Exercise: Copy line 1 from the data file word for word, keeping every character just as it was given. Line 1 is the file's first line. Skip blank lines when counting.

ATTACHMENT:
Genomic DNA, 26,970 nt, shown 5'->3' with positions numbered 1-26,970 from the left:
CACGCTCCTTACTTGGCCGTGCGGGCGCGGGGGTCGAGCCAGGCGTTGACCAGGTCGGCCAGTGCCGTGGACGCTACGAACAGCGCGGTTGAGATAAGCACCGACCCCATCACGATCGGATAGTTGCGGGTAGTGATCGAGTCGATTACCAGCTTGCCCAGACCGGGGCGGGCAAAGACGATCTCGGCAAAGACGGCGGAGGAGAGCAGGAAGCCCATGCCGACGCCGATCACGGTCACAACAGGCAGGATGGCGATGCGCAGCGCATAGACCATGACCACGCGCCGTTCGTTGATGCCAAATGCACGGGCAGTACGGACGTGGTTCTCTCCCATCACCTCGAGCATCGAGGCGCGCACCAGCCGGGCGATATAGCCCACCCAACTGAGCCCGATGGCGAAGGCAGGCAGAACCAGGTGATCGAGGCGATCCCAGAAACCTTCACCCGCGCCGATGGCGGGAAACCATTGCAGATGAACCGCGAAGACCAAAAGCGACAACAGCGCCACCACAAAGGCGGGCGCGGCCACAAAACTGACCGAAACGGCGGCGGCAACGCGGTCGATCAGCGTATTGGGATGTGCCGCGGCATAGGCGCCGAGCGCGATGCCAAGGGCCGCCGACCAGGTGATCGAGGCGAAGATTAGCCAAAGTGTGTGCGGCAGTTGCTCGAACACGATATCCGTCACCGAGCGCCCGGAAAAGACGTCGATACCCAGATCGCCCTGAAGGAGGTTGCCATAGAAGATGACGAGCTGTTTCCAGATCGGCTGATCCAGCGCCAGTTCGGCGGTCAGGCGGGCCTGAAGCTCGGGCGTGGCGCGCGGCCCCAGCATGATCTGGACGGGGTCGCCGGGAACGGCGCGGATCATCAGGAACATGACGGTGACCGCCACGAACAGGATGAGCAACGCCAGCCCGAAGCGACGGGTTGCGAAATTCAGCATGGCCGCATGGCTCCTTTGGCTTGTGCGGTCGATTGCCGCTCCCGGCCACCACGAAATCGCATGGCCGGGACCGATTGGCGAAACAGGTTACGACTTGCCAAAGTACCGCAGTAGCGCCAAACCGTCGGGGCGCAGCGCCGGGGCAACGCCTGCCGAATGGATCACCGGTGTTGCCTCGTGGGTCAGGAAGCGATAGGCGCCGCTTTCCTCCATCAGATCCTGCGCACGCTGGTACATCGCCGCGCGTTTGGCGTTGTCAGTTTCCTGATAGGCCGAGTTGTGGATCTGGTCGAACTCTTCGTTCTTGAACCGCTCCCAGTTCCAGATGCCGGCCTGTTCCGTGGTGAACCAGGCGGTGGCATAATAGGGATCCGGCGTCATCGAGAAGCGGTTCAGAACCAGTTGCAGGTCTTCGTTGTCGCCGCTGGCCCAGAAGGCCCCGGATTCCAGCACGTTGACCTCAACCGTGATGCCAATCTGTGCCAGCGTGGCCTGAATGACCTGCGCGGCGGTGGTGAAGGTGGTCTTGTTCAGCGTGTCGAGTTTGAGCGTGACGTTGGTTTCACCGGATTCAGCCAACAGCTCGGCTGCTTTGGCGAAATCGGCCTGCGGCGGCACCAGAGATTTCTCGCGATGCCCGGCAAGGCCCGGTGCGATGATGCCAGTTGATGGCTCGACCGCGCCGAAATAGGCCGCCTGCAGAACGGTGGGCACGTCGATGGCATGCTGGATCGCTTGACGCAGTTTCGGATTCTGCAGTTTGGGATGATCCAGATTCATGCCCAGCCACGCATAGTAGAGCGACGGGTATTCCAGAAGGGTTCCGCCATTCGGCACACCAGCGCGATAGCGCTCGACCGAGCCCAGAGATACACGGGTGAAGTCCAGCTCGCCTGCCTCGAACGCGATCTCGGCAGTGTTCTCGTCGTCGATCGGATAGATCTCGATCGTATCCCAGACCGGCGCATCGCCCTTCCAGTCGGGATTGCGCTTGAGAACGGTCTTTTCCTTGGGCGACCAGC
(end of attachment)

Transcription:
Genomic DNA, 26,970 nt, shown 5'->3' with positions numbered 1-26,970 from the left: